|Cheryl North :: Reviews|
Burn, baby, burn: Crucible interpretation of 'Dido' is en fuego
Opera Preview based on the dress rehearsal from The Oakland Tribune and The Alameda Times-Star, with headline above, Friday, January 16, 2004
By Cheryl North
Is it possible for a Baroque opera to catch fire with a 2004 audience? Well, that's what happened Wednesday in West Oakland when Henry Purcell's "Dido and Aeneas" ignited and fascinated the minds and sensibilities of its audience during a full dress rehearsal at The Crucible Arena/Theater. The old 17th century war horse opera will do that and more during its opening night Gala Reception, Art Auction and Performance at 6:30 tonight and at a subsequent performance and post-performance party at 8 p.m. Saturday.
While opera audiences of the late 17th and 18th centuries were enamored of the intricate sets and elaborate stage mechanics used in their opera performances, Crucible's "Dido and Aeneas" outdoes anything you could imagine. The production features four excellent singers, three of whom are from the San Francisco Opera, and choir and orchestra members of The San Francisco Bach Soloists all performing under the baton of a baroque music specialist, maestro Jeffrey Thomas. Dancing and dazzle is added by Mark Growden, Xeno, the dance group Ultra Gypsy and members of The Crucible faculty and its arts community.
But it also features molten metal casting, glowing hot glass work, welding, torch cutting, fire eating and fire dancing -- all live on stage. The production is even appropriately billed, not as "Dido and Aeneas," but as a "Fire Opera." Add to all the foregoing some of the sexiest dancing to grace an operatic stage from a bevy of lithe, long-tressed young women and beefy males, and you've got a genuinely remarkable show. The costumes, or lack thereof, are memorable and include daring dancers with fiery antlers. Speaking strictly from a serious musical standpoint, the show's quality is right on the mark. And the staging is breathtaking.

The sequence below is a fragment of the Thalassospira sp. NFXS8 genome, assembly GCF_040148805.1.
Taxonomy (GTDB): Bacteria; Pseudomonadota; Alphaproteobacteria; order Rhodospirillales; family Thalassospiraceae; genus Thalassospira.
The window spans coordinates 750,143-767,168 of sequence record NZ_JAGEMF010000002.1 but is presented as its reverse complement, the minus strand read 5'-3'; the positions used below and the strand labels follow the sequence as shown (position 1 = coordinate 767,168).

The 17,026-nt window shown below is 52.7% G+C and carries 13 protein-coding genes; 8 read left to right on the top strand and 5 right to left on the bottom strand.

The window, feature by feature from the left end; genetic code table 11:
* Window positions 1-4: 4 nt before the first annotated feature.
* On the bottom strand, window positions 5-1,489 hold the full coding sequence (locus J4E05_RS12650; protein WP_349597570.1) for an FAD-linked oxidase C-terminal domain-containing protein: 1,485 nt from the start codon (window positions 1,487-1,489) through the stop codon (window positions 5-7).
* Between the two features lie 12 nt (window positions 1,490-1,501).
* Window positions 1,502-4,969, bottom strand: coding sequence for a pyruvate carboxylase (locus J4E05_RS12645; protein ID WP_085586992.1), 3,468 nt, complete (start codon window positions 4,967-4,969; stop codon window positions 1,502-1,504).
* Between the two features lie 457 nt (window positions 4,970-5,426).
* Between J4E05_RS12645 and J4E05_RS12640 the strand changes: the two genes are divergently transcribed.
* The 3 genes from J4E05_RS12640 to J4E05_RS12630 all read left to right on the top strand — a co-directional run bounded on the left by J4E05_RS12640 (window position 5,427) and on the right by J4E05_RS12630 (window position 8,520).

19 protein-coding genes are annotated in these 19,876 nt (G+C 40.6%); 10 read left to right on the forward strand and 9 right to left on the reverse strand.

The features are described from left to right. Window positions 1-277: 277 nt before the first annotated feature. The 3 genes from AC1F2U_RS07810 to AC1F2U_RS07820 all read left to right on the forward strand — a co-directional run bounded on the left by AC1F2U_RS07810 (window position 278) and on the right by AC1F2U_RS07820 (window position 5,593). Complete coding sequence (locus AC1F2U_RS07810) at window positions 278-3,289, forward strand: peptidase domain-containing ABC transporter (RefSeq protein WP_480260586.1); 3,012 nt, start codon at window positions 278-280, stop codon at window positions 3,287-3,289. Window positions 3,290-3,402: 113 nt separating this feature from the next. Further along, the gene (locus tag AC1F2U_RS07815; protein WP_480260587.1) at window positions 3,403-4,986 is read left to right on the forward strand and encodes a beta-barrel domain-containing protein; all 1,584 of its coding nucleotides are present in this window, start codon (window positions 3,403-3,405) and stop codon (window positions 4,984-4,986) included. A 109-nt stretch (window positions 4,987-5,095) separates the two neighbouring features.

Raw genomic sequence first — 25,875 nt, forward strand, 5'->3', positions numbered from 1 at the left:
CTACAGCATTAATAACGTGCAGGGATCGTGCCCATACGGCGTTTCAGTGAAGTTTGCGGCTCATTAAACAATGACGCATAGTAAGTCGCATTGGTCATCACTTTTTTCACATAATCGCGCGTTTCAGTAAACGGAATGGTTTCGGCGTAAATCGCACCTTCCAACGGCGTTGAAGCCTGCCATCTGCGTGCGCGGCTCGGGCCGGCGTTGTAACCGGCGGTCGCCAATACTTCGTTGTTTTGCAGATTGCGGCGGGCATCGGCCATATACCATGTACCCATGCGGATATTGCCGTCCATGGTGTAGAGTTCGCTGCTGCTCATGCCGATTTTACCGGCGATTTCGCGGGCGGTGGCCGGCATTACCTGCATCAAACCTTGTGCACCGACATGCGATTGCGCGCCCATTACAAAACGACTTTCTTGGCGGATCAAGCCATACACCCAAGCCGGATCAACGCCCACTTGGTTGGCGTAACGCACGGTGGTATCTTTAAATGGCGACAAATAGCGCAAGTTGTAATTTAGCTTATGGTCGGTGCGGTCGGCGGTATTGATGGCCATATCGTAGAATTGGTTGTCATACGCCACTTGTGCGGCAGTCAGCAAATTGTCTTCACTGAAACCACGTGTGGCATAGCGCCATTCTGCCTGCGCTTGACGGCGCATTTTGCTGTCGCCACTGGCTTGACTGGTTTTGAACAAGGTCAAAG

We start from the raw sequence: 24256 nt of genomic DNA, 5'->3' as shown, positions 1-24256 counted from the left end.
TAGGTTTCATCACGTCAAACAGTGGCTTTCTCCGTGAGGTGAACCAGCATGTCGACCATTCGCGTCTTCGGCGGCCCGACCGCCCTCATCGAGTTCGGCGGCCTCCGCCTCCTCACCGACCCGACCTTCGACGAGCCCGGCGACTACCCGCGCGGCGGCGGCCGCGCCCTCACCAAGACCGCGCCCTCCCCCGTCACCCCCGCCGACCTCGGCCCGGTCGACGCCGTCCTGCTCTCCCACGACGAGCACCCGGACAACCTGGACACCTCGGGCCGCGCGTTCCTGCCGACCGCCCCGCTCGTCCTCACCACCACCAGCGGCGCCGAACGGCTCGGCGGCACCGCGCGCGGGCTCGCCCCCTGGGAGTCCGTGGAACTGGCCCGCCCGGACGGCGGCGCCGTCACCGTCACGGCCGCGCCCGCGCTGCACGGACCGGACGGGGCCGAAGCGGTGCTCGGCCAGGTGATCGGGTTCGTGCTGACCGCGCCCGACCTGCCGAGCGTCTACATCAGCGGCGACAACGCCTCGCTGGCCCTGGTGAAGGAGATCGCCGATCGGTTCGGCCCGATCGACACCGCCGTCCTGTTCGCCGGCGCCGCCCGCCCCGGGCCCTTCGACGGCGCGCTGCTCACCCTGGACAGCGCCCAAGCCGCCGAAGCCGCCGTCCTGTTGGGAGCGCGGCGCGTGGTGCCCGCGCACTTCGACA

With stage direction from San Francisco Opera's Roy Rallo, and with Crucible founder Michael Sturtz serving as producer, the show's revolutionary interpretation casts Dido, the Queen of Carthage (according to Virgil), as her own worst enemy. Program notes describe her as being "drawn to the flames of passion and ultimately destroyed by them."
Singing the role of Dido is SFO Adler fellow mezzo-soprano Katherine Rohrer. Adler fellow Greta Feeney, soprano, sings the role of Belinda, while SFO soloist Shawnette Sulker, soprano, and the fine baritone Rob Stafford sing additional roles. Stage installations are by local artists Michael Christian, Kiki Pettit and others.
I'm not usually an enthusiastic fan of the practice of "updating," adding to or reinterpreting grand opera, but in this uniquely energizing and exciting case, I can only applaud. It's thrill-a-minute opera -- artistically valid, while thoroughly entertaining.